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FSU SYG 1000 - Study Guide Questions #2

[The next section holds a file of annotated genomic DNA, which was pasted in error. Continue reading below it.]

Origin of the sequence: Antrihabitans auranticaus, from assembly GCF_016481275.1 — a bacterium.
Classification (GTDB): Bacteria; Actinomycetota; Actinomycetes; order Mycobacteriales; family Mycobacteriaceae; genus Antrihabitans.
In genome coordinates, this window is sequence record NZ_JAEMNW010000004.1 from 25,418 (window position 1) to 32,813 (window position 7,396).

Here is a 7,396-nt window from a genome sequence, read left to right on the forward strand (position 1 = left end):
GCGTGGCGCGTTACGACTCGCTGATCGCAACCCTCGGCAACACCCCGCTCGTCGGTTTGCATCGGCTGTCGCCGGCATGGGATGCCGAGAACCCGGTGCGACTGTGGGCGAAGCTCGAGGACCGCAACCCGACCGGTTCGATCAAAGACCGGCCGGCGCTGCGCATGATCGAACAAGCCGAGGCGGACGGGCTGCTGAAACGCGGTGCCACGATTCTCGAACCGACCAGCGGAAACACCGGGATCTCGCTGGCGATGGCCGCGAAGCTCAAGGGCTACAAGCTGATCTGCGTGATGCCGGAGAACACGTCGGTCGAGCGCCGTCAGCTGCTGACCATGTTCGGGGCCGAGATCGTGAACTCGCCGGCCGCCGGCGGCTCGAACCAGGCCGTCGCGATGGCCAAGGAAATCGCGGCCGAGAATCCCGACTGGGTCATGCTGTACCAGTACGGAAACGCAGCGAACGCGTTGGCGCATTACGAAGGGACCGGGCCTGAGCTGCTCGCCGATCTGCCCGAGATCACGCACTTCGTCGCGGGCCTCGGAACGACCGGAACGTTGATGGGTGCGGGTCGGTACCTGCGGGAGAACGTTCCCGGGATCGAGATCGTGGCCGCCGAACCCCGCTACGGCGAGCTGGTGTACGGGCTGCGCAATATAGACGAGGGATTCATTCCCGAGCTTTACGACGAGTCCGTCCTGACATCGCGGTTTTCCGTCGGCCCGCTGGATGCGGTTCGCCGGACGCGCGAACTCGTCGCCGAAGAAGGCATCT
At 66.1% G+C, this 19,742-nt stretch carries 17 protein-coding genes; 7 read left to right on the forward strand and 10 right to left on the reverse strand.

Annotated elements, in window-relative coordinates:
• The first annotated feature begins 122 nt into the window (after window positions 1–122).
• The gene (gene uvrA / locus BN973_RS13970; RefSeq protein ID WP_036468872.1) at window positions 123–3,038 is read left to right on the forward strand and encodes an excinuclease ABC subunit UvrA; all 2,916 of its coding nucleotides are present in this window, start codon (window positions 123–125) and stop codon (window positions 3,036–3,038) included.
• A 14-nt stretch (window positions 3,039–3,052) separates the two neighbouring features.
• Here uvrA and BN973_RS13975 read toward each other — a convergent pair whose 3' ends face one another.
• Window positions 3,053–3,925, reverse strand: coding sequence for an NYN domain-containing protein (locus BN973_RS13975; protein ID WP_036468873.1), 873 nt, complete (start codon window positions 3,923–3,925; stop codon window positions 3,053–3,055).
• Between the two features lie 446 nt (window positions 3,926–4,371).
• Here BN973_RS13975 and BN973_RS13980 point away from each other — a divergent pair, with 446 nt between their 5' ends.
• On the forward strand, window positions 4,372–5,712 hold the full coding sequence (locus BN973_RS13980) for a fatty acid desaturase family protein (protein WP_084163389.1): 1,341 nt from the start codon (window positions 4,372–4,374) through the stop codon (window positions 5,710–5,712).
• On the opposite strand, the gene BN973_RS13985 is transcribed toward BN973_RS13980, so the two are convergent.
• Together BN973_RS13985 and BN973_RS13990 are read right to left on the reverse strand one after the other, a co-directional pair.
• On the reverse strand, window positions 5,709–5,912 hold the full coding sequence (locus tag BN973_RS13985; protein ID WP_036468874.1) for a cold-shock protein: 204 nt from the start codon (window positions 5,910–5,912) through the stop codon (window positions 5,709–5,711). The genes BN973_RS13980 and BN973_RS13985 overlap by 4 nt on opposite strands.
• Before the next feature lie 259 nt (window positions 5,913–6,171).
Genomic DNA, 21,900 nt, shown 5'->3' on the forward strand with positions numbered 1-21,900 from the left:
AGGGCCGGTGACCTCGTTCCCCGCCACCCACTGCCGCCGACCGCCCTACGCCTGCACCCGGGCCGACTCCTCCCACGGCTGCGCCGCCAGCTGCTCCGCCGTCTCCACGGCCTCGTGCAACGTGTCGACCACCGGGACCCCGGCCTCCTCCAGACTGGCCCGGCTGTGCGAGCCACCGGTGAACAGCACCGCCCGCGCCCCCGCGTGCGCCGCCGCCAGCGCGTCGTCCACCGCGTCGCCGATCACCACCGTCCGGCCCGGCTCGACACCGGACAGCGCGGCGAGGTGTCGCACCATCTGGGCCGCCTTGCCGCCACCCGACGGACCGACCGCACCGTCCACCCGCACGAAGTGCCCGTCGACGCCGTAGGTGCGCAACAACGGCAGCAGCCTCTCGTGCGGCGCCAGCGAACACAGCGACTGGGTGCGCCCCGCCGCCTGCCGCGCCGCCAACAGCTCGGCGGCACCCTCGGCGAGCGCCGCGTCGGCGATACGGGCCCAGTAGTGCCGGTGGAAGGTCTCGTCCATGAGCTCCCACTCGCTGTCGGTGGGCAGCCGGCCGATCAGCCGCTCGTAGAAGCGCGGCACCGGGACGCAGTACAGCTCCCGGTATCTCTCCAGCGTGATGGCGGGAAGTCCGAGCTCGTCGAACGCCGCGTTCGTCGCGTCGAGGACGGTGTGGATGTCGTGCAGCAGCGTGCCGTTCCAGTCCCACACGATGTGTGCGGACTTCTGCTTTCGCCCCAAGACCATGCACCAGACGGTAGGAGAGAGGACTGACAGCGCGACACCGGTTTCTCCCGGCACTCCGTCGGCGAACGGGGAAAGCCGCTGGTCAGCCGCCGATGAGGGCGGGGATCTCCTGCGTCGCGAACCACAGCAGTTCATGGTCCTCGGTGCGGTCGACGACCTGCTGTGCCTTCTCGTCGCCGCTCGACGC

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Kohlberg’s Theory of Moral DevelopmentCharles H. Cooley and Looking Glass SelfErik EriksonFreudChapter 4: Socialization and the Life CycleIntroductionCulture, Society, and Child SocializationAgents of SocializationSocial RolesIdentityGender SocializationThe Debate About Gender SocializationSocialization Through The Life CourseChapter 10: Gender Inequality (pages 257-264, 272-273, 288-289)IntroductionGender Differences: Nature vs. NurtureFindings from other CulturesThe Family and Gender IssuesChapter 11: Race and Ethnicity (pages 293-296)IntroductionRace and Ethnicity: Key ConceptsChapter 6: Groups, Networks, and OrganizationsSocial GroupsNetworksOrganizationsTheories of OrganizationBeyond BureaucracyOrganizations That Span The WorldHow Do Groups and Organizations Affect Your Life?Basic ConceptsNew Perspective in the Sociology of the FamilyThe Family HistoryThe Development of Family LifeMyths of the Traditional FamilyChanges in Family Patterns World WideDirections of ChangeMarriage in and the Family In the United StatesRace, Ethnicity, and the American FamilyRed Families versus Blue Families (Cahn and Carbone)Florida State UniversitySoiology Department SYG 1000-Introduction to SociologyDr. Gloria T. LessanSpring 2012Study Guide Questions #2CAVEAT: The following questions are a guide to help you study the material for the 2nd Midterm exam. It is not a contract that defines the exam.1. Define socialization. Briefly summarize the contributions to our understanding of socialization advanced by Freud, Piaget, Kohlberg, Gilligan, G.H. Mead, Charles H. Cooley and Erik Erikson.Socialization: the social process through which children develop an awareness of social norms and values and achieve a distinct sense of self, significant in infancy and childhood but continue throughout lifeFreud's Model of Personality• Freud's perspective combined both basic needs and the influence of society into a model of personality.• Personality is comprised of three parts. o Id Rooted in biology  Represents the human being's basic needs (unconscious and demand immediate satisfaction) o Ego Represents the conscious attempt to balance innate pleasure-seeking drives of the human organism and the demands of society Mediates conflict between the id (innate drives) and the superego (cultural norms and beliefs)o Superego Internalization of a culture’s values and norms within the individual  Defines an individual’s moral limits Jean Piaget and the Stages of Cognitive Development• Cognition: the way children learn to think about themselves and their environment• Children are active in making sense of their worldo Select and interpret pieces of their environment• Stages of cognitive development (obtain new skills and must successfully complete the previous to begin the next)o Sensorimotor Stage Children’s awareness of environment is through perception and touch Learn that environment has distinct and stable propertieso Preoperational Stage (2-7 years old) Children master basic modes of logical thought Learn language and learn to use other symbols Egocentric: interpret world only in terms of their own position Lack the understanding of conservation of amountso Concrete Operational Stage (7-11 years old) Master abstract and logical thoughto Formal Operational Stage Can handle abstract concepts and hypotheticals Everyone does not reach this stage (must go to school to do so)Kohlberg’s Theory of Moral DevelopmentBuilt on Piaget’s work to study moral reasoning, which is how individuals judge situations as right or wrong.3 Stages:• Preconventional – young children; rightness amounts to what feels good to me• Conventional – teenagers; lose some selfishness and learn to define right and wrong in terms of what pleases parents and conforms to cultural norms• Postconventional – people move beyond society’s norms to consider abstract ethical principlesGilligan’s Theory• Women judge themselves on the quality of their relationships and their ability to care for otherso Morality centers around helping otherso Women are more tentative in moral judgments because the contradiction that may exist between following a strict more code and helping others• Men see individual achievement as the only form of success thus devalue the attributes of womeno Morality centers around abstract ideas of duty, justice, and freedomG.H. Mead and the Development of Self • Symbolic interaction: interactions between humans occur through symbols and interpretation of meanings• Emergence of the Selfo Children become social beings by imitating the actions of others Especially through play• Play evolves to acting out adult roles or “taking the role of the other”; Through this children develop a sense of self or an understanding of themselves as separate agents and see themselves through the eyes of otherso We achieve self-awareness by distinguishing the me from the I I: unsocialized, all wants and desires Me: social self: identity conferred by the reactions of others• Self-consciousness: awareness of one’s direct social identity as a person separate from otherso Language is an important part of thiso Generalized other Individual internalized the general values of a group Learned through organized games because children must understand rules, fairness, and equal participationCharles H. Cooley and Looking Glass Self• Language and gestures are social (used to communicate)• Looking glass self; the eyes of the people you interact with are your mirroro Imagine ourselves in others, interpret others’ reactions, and develop a self-concepto Tells you who you are, you see yourself in the eyes of others, without others you don’t know who you are.o Accommodate to what we see: if we see admiration in the eyes of others we continue that behaviorErik Erikson• Conflict between individual and society is never solved and appears in different ways throughout life• As you get older, you experience different dilemmas (8)o ex. Sacrifice freedom for children• The longer we live the more difficulties we have• Must face these dilemma and have an answer in order to have a fulfilling life• If you don’t solve these dilemma then you have personal baggage because of socialization imbalances (uncertainty, grumpy)• Personality effects how you deal with dilemmas2. The above views on socialization sometimes overlap and sometimes, oppose the main argument